The tea stalls in Mughal-era Old Delhi serve very milky and sweet chai. Modern Tea House, in a congested alley off the Chitli Qabar Chowk, is different.

The tea here is dark and strong. But you must not come to this cramped chaikhana, or the tea house, for its invigorating brew alone. Visit it to savour its ambience that is made up of old bearded patrons, old wooden chairs and old chipped china (you are likely to be served in a glass tumbler unless you request otherwise).

Equally fascinating is the scene on the street outside the tea house: women, fattened goats, children, beggars, maulanas, balloon sellers, donkeys and so on.

Indeed, if you are sincere about experiencing the real life of purani Dehli, aka Shahjahanabad, then having a tea in this joint is perhaps more appropriate than clicking photos in the Red Fort or doing a heritage walk in the bazaars.

Places such as the Modern Tea House are found in every historically-interesting city. They are not monuments, to be sure, but somehow manage to retain a sense of the time in which great histories happened. Here, you don’t see the past, but feel it. Despite being shrines to heritage, such places refuse to be museums. Instead, they remain alive and seem to belong to yesterday as well as today.

The Walled City has at least a dozen chaikhanas hidden in narrow lanes and streets. They serve tea and classic tea-time snacks such as fen and rusk, which are made in the area’s local bakeries.

Modern Tea House, however, has a modern toaster, thanks to which you can have your chai with buttered toast. A Bisleri mineral water bottle is kept on each of the five tables.

The owner Muhammed Khaleel has a quiet temperament. Always dressed in a spotless white kurta, pyjama and topi, he sits on a throne-like chair placed at the entrance and reads one Urdu language newspaper after another. Sometimes he keeps his head down on the desk and sleeps. Sometimes he writes—the pages of his account book are filled with jottings in Urdu. “They are balanced sheets, not poetry," he says.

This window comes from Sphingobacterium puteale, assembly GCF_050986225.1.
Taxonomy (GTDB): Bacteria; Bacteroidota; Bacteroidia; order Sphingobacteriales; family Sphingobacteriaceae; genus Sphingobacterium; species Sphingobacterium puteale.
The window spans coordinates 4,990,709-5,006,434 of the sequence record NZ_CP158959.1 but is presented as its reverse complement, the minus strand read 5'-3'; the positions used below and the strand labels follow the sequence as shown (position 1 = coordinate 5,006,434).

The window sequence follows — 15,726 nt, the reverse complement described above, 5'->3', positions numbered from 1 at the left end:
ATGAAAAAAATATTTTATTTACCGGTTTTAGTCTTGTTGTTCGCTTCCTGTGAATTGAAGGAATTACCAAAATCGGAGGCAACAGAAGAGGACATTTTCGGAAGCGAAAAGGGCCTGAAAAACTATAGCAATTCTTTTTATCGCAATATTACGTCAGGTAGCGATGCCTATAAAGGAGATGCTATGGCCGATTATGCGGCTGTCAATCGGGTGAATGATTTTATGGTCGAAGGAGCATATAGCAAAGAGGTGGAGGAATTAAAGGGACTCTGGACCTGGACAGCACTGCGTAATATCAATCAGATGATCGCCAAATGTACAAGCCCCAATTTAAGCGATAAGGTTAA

The shop was opened by Khaleel’s late father in 1967. The old man was a bhisti, the traditional water sellers who drew water from wells and kept it cool in a goat-skin bag (you may still spot an occasional bhisti or two hawking water outside holy places such as the Sufi shrine of Hazrat Sarmad Shaheed near the Jama Masjid).

Open daily from 7am till midnight, the chaikhana offers many distractions. Those with a fascination for old objects could be enchanted by the ancient wall clock (the needles move). The curious among us may like to eavesdrop on the conversations of the tea drinkers. Most of them chat on national politics and matters concerning their neighbourhood mosques.

Some of us might be taken in by the interiors. A large-ish tea strainer hangs by a switchboard. A drawing of the Sufi shrine of Ajmer Sharif, possibly cut from a newspaper, is stuck on the wall, beside the illustration of the Quran. There is also a photo of a flower vase.

The white tiles on the walls have yellowed with years, and have the exact shade of the yellowed pages of old musty books. In fact, in this tea house, you yourself might feel transported inside an out-of-print Shahjahanbad guidebook.

This memorable Old Delhi experience is yours for the price of a cup of chai—just 10 ( 5 extra if you want it to be very milky and sweet).

Close